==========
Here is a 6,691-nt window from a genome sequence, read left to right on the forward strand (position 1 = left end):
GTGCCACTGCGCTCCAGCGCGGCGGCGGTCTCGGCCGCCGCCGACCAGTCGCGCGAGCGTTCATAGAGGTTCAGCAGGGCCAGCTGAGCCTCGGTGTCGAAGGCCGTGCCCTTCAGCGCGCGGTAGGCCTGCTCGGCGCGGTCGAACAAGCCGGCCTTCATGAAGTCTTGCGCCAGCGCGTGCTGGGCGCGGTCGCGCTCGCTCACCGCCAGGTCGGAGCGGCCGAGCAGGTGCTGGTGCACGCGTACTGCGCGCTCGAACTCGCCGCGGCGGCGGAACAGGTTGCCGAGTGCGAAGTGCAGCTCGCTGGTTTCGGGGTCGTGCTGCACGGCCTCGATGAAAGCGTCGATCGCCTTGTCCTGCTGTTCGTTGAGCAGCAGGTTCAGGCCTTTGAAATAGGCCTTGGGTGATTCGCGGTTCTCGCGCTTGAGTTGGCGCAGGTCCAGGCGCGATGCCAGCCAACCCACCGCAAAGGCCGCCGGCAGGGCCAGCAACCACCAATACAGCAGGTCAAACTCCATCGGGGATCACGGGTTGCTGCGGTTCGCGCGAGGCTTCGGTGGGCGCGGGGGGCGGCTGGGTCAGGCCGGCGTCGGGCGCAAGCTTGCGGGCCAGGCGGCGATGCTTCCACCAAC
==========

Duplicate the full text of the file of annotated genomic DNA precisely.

Here is a 6,691-nt window from a genome sequence, read left to right on the forward strand (position 1 = left end):
GTGCCACTGCGCTCCAGCGCGGCGGCGGTCTCGGCCGCCGCCGACCAGTCGCGCGAGCGTTCATAGAGGTTCAGCAGGGCCAGCTGAGCCTCGGTGTCGAAGGCCGTGCCCTTCAGCGCGCGGTAGGCCTGCTCGGCGCGGTCGAACAAGCCGGCCTTCATGAAGTCTTGCGCCAGCGCGTGCTGGGCGCGGTCGCGCTCGCTCACCGCCAGGTCGGAGCGGCCGAGCAGGTGCTGGTGCACGCGTACTGCGCGCTCGAACTCGCCGCGGCGGCGGAACAGGTTGCCGAGTGCGAAGTGCAGCTCGCTGGTTTCGGGGTCGTGCTGCACGGCCTCGATGAAAGCGTCGATCGCCTTGTCCTGCTGTTCGTTGAGCAGCAGGTTCAGGCCTTTGAAATAGGCCTTGGGTGATTCGCGGTTCTCGCGCTTGAGTTGGCGCAGGTCCAGGCGCGATGCCAGCCAACCCACCGCAAAGGCCGCCGGCAGGGCCAGCAACCACCAATACAGCAGGTCAAACTCCATCGGGGATCACGGGTTGCTGCGGTTCGCGCGAGGCTTCGGTGGGCGCGGGGGGCGGCTGGGTCAGGCCGGCGTCGGGCGCAAGCTTGCGGGCCAGGCGGCGATGCTTCCACCAAC